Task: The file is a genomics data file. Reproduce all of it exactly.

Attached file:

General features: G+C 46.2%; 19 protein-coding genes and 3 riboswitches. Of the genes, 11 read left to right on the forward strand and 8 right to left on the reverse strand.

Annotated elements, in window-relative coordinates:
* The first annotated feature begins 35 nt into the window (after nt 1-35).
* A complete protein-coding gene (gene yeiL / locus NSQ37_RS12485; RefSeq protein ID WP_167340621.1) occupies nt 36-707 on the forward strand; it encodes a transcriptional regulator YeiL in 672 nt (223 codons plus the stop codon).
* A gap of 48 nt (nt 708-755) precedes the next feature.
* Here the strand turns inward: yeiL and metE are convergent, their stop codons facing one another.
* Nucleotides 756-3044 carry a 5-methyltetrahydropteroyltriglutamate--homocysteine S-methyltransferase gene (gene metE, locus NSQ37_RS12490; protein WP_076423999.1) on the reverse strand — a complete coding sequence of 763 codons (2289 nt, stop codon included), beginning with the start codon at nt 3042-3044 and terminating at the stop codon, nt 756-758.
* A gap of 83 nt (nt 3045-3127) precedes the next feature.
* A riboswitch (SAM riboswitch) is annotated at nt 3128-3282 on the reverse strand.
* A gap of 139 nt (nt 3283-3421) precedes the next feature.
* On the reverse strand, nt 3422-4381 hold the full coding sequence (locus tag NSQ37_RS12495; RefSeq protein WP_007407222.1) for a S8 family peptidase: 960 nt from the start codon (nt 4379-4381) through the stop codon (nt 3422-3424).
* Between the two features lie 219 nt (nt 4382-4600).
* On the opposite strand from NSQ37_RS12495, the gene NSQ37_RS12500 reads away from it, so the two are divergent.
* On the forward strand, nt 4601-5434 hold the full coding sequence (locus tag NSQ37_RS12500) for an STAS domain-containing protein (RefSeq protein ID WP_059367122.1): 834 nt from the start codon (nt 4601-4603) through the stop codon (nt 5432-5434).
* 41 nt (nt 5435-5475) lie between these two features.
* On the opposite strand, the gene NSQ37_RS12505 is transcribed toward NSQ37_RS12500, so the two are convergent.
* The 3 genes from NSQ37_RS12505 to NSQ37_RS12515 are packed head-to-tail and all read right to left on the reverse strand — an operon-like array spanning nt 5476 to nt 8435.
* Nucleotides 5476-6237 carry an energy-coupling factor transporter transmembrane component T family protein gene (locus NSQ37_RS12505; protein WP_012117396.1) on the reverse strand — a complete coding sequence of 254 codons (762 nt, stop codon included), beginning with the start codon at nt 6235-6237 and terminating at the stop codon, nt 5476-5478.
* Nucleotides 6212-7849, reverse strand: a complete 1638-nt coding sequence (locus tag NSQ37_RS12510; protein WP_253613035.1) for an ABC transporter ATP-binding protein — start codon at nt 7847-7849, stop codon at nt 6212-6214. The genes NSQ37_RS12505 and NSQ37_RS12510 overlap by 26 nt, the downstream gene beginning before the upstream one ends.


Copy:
General features: G+C 46.2%; 19 protein-coding genes and 3 riboswitches. Of the genes, 11 read left to right on the forward strand and 8 right to left on the reverse strand.

Annotated elements, in window-relative coordinates:
* The first annotated feature begins 35 nt into the window (after nt 1-35).
* A complete protein-coding gene (gene yeiL / locus NSQ37_RS12485; RefSeq protein ID WP_167340621.1) occupies nt 36-707 on the forward strand; it encodes a transcriptional regulator YeiL in 672 nt (223 codons plus the stop codon).
* A gap of 48 nt (nt 708-755) precedes the next feature.
* Here the strand turns inward: yeiL and metE are convergent, their stop codons facing one another.
* Nucleotides 756-3044 carry a 5-methyltetrahydropteroyltriglutamate--homocysteine S-methyltransferase gene (gene metE, locus NSQ37_RS12490; protein WP_076423999.1) on the reverse strand — a complete coding sequence of 763 codons (2289 nt, stop codon included), beginning with the start codon at nt 3042-3044 and terminating at the stop codon, nt 756-758.
* A gap of 83 nt (nt 3045-3127) precedes the next feature.
* A riboswitch (SAM riboswitch) is annotated at nt 3128-3282 on the reverse strand.
* A gap of 139 nt (nt 3283-3421) precedes the next feature.
* On the reverse strand, nt 3422-4381 hold the full coding sequence (locus tag NSQ37_RS12495; RefSeq protein WP_007407222.1) for a S8 family peptidase: 960 nt from the start codon (nt 4379-4381) through the stop codon (nt 3422-3424).
* Between the two features lie 219 nt (nt 4382-4600).
* On the opposite strand from NSQ37_RS12495, the gene NSQ37_RS12500 reads away from it, so the two are divergent.
* On the forward strand, nt 4601-5434 hold the full coding sequence (locus tag NSQ37_RS12500) for an STAS domain-containing protein (RefSeq protein ID WP_059367122.1): 834 nt from the start codon (nt 4601-4603) through the stop codon (nt 5432-5434).
* 41 nt (nt 5435-5475) lie between these two features.
* On the opposite strand, the gene NSQ37_RS12505 is transcribed toward NSQ37_RS12500, so the two are convergent.
* The 3 genes from NSQ37_RS12505 to NSQ37_RS12515 are packed head-to-tail and all read right to left on the reverse strand — an operon-like array spanning nt 5476 to nt 8435.
* Nucleotides 5476-6237 carry an energy-coupling factor transporter transmembrane component T family protein gene (locus NSQ37_RS12505; protein WP_012117396.1) on the reverse strand — a complete coding sequence of 254 codons (762 nt, stop codon included), beginning with the start codon at nt 6235-6237 and terminating at the stop codon, nt 5476-5478.
* Nucleotides 6212-7849, reverse strand: a complete 1638-nt coding sequence (locus tag NSQ37_RS12510; protein WP_253613035.1) for an ABC transporter ATP-binding protein — start codon at nt 7847-7849, stop codon at nt 6212-6214. The genes NSQ37_RS12505 and NSQ37_RS12510 overlap by 26 nt, the downstream gene beginning before the upstream one ends.